When Ashley Young found himself booked for diving against Crystal Palace, he could not have begun to imagine the media fallout that would follow. He came in for widespread criticism from the press, his own manager, fellow players and the Crystal Palace chairman Steve Parish, who claimed that offences such as Young’s should be punishable with a red card.
The former Watford wide-man, whose dive saw Palace’s Kagisho Dikgacoi sent off, may feel that he has been victimised by the press and referees, resulting in the unwanted reputation he has built up. It should be noted that his booking against the Eagles was only the second time he’s been punished by a referee for diving in over three seasons.
Admittedly, the story seems all too familiar. A player from a ‘big’ club was trying to con a referee into giving decisions against a ‘small’, newly promoted side. It appeared to be a case of the club displaying arrogance, assuming that they have a right to certain decisions, a right to win. How appropriate then that the manager of this particular ‘small club’ is the outspoken Ian Holloway, a man who has previously vented his frustration at the ‘big’ clubs getting the majority of decisions in Premier League matches. It should also be said that the condemnation of Young’s actions, though inevitable, has been completely correct.
It also added Young to the list of so-called notorious divers, all of whom play, or did play, for a side regarded as one of the ‘big’ English clubs. While playing for Tottenham, Gareth Bale achieved the dubious honour of holding the most bookings for simulation, managing to get himself booked a staggering six times since the 2009/10 season. Chelsea’s Fernando Torres comes second with three bookings, while former Arsenal utility man Emmanuel Eboué, Liverpool’s Luis Suárez and Daniel Sturridge, Mario Balotelli and Javier Hernández of United all join Young on two bookings. It would appear that referees have grown wise to the attempts of players from ‘big’ clubs to con them into awarding free-kicks or penalties.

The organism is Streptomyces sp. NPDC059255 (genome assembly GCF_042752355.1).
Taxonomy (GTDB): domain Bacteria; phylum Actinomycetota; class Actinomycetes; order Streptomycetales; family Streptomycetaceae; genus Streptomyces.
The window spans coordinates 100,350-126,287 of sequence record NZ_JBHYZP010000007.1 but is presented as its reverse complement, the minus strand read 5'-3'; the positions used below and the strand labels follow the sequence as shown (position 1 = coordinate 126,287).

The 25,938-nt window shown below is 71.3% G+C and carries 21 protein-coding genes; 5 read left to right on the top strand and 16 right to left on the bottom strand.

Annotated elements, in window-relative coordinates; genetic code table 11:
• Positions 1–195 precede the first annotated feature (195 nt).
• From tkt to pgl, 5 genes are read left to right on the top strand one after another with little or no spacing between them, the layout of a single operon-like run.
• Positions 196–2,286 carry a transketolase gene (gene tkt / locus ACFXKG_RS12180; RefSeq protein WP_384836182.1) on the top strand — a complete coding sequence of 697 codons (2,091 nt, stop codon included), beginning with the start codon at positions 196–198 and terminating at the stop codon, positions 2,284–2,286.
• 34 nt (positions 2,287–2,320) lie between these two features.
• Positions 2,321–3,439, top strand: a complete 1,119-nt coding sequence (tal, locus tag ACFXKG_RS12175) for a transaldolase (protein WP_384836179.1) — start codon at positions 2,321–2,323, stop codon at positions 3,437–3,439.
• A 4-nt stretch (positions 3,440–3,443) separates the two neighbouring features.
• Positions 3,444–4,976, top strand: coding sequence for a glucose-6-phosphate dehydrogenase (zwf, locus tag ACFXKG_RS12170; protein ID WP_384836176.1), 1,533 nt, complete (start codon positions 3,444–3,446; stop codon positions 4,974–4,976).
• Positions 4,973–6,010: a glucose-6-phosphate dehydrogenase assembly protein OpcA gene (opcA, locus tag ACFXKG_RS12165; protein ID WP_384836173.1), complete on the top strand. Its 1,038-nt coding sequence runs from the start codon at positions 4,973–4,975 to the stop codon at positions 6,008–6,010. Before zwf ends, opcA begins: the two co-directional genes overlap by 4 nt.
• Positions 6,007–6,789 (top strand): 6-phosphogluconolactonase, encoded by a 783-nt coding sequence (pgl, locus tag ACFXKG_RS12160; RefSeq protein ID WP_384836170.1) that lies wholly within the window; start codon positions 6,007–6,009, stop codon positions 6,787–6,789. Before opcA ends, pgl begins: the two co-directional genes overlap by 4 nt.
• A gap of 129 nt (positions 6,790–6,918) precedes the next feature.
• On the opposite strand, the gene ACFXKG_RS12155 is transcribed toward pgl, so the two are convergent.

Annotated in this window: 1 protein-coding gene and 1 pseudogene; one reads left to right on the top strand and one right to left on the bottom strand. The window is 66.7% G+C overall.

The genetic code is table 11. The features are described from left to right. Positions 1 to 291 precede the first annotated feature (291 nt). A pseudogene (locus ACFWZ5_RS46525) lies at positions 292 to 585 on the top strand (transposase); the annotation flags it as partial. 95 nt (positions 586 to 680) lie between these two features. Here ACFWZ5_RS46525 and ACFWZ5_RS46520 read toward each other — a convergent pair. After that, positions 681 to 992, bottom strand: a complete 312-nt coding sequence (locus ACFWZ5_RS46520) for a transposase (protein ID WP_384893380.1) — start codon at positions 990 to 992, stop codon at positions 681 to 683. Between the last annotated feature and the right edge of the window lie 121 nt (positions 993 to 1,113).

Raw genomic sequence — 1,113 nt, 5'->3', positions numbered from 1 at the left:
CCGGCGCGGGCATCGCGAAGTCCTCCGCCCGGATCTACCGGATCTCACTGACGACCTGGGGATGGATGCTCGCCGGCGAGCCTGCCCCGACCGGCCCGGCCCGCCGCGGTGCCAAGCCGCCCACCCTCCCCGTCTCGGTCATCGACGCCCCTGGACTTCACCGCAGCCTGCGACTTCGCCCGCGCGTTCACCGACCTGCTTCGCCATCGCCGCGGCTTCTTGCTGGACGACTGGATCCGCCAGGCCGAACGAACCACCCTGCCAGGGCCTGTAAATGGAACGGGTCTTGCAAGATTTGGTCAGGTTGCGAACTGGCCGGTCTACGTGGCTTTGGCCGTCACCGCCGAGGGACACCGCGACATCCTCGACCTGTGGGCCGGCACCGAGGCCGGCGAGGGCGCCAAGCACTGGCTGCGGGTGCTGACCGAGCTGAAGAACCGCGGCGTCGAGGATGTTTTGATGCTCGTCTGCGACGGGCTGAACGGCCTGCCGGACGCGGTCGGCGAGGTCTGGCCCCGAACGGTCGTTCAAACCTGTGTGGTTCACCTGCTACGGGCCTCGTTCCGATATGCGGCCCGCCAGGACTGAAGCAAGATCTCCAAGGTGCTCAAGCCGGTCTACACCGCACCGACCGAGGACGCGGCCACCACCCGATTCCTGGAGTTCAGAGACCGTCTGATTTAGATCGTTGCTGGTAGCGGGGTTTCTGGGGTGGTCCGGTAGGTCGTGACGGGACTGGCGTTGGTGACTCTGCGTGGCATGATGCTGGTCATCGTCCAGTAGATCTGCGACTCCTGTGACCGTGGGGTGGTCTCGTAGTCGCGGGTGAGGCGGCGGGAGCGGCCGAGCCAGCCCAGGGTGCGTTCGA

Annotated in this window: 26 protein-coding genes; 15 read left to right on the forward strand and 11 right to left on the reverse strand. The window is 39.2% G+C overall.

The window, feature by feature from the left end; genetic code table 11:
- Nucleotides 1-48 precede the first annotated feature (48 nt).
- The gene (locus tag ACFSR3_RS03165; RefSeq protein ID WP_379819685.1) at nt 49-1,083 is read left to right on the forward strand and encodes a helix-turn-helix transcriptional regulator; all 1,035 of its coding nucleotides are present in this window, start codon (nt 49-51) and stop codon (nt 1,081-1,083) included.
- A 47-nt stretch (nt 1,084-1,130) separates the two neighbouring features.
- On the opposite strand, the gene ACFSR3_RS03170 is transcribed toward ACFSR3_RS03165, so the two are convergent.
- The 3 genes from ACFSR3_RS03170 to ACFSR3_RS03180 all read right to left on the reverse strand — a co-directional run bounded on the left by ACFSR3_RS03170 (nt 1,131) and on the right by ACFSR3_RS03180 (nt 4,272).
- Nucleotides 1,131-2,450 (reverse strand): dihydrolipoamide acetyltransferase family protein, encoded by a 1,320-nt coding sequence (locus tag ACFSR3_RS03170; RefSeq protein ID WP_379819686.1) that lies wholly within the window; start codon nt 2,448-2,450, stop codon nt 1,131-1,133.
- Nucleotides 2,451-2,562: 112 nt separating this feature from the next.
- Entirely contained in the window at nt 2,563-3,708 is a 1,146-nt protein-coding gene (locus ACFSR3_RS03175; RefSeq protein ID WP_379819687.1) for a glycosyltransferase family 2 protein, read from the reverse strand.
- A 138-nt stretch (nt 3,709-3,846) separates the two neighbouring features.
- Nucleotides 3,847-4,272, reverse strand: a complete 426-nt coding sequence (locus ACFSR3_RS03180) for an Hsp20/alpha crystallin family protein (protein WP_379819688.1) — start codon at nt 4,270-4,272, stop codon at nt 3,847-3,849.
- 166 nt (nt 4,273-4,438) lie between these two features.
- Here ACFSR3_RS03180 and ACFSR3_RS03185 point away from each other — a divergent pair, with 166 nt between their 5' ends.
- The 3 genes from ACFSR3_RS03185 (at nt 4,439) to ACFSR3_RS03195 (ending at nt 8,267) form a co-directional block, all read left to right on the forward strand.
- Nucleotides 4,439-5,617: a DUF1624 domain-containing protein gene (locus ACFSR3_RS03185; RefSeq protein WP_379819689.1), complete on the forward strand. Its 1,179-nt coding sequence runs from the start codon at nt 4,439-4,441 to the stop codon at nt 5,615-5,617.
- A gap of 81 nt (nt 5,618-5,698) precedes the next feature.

However, when the statistics for the total number of yellow cards given for simulation in a season are considered, it would suggest more than this. In the 2010/11 Premier League season, nine yellow cards were shown for diving. The 2011/12 campaign ended with 20 bookings shown, and in 2012/13 a massive 33 cautions were handed out.
If we take Bale – a man whose reputation has proceeded him – out of the equation, the number of cautions given to those in the big six clubs is exactly on the national average. Clearly, referees are punishing all players from all clubs.
Therefore, if looked at in context, the antics of Young certainly don’t seem out of the ordinary. There appears to be a definite rise in simulation offences across the Premier League. So why has his been so widely reported?
Recently, it has become fashionable to attack the bigger clubs in the country and claim that they use their status to influence games unfairly. The recent influx of diving has only served to increase this school of thought.
Are we right to criticize Young extensively for diving? Absolutely. Are we right to seemingly ignore the other players who are being booked for the same offence? Absolutely not.